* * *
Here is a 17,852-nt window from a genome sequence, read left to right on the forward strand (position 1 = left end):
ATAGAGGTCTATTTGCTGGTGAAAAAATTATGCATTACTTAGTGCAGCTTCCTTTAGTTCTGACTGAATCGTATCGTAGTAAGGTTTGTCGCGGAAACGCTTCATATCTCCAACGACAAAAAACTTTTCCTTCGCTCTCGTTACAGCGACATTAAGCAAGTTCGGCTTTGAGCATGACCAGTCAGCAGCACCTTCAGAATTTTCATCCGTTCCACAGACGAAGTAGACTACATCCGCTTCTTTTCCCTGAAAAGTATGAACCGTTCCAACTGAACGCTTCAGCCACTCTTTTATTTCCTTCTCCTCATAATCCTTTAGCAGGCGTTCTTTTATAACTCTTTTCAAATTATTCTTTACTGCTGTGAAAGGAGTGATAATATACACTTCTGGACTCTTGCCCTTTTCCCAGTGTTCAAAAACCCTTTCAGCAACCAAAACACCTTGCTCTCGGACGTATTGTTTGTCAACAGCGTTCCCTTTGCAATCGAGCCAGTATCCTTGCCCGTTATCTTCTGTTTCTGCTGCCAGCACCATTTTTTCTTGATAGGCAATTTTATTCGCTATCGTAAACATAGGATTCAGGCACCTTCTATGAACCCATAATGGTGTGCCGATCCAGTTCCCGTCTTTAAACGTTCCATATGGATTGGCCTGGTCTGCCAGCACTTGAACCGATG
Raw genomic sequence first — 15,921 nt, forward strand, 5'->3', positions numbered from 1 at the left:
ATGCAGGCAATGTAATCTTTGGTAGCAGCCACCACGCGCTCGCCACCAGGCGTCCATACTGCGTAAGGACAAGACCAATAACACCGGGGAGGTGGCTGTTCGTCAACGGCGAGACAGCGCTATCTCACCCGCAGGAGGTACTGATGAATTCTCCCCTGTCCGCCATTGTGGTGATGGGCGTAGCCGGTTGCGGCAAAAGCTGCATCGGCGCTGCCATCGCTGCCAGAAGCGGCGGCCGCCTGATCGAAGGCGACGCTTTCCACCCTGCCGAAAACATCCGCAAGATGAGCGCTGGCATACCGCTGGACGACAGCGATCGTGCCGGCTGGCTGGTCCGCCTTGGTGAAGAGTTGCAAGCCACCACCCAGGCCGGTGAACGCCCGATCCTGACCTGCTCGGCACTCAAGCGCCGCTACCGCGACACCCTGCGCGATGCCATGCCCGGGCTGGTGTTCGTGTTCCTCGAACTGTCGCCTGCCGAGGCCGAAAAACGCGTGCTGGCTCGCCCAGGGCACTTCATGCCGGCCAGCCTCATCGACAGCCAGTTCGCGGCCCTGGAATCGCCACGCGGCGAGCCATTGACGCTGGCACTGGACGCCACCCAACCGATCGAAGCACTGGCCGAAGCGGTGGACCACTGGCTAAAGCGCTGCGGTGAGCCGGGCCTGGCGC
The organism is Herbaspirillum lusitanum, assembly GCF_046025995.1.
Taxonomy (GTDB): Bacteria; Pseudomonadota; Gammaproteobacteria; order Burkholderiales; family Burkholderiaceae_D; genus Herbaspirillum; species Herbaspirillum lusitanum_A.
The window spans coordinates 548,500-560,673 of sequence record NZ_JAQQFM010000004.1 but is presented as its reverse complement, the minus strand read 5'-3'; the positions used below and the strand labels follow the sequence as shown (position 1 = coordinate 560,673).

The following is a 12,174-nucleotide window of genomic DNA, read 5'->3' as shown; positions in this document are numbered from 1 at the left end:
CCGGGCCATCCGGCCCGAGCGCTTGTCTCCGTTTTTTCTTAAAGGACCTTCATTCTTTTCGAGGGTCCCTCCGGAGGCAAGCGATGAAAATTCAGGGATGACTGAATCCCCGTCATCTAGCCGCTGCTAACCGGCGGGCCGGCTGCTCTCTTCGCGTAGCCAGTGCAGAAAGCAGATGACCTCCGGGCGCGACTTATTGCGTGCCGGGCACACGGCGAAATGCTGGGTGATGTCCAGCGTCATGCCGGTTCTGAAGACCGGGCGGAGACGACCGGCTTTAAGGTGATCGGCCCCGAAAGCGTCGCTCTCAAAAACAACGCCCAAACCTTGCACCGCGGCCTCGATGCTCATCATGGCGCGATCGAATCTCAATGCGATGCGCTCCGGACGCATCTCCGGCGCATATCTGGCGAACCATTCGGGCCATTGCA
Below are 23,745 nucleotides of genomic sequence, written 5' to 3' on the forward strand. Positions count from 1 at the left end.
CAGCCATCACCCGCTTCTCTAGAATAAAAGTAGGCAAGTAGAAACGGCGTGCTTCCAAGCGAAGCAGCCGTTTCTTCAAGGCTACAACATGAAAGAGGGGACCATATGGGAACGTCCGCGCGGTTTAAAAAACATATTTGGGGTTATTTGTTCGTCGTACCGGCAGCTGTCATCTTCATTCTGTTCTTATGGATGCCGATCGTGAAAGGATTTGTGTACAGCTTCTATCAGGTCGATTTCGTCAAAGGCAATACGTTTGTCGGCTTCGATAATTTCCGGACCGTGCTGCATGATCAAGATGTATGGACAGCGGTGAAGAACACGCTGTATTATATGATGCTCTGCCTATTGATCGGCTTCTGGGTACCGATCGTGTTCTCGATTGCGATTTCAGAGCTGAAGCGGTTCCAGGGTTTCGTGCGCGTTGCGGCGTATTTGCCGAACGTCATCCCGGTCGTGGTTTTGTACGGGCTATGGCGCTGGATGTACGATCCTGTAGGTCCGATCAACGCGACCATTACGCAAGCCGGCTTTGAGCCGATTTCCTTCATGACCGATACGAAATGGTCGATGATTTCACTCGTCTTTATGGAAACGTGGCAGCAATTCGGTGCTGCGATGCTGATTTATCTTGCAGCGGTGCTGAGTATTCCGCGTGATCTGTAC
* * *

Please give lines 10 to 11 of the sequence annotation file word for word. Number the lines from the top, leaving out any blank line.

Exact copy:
Below are 23,745 nucleotides of genomic sequence, written 5' to 3' on the forward strand. Positions count from 1 at the left end.
CAGCCATCACCCGCTTCTCTAGAATAAAAGTAGGCAAGTAGAAACGGCGTGCTTCCAAGCGAAGCAGCCGTTTCTTCAAGGCTACAACATGAAAGAGGGGACCATATGGGAACGTCCGCGCGGTTTAAAAAACATATTTGGGGTTATTTGTTCGTCGTACCGGCAGCTGTCATCTTCATTCTGTTCTTATGGATGCCGATCGTGAAAGGATTTGTGTACAGCTTCTATCAGGTCGATTTCGTCAAAGGCAATACGTTTGTCGGCTTCGATAATTTCCGGACCGTGCTGCATGATCAAGATGTATGGACAGCGGTGAAGAACACGCTGTATTATATGATGCTCTGCCTATTGATCGGCTTCTGGGTACCGATCGTGTTCTCGATTGCGATTTCAGAGCTGAAGCGGTTCCAGGGTTTCGTGCGCGTTGCGGCGTATTTGCCGAACGTCATCCCGGTCGTGGTTTTGTACGGGCTATGGCGCTGGATGTACGATCCTGTAGGTCCGATCAACGCGACCATTACGCAAGCCGGCTTTGAGCCGATTTCCTTCATGACCGATACGAAATGGTCGATGATTTCACTCGTCTTTATGGAAACGTGGCAGCAATTCGGTGCTGCGATGCTGATTTATCTTGCAGCGGTGCTGAGTATTCCGCGTGATCTGTAC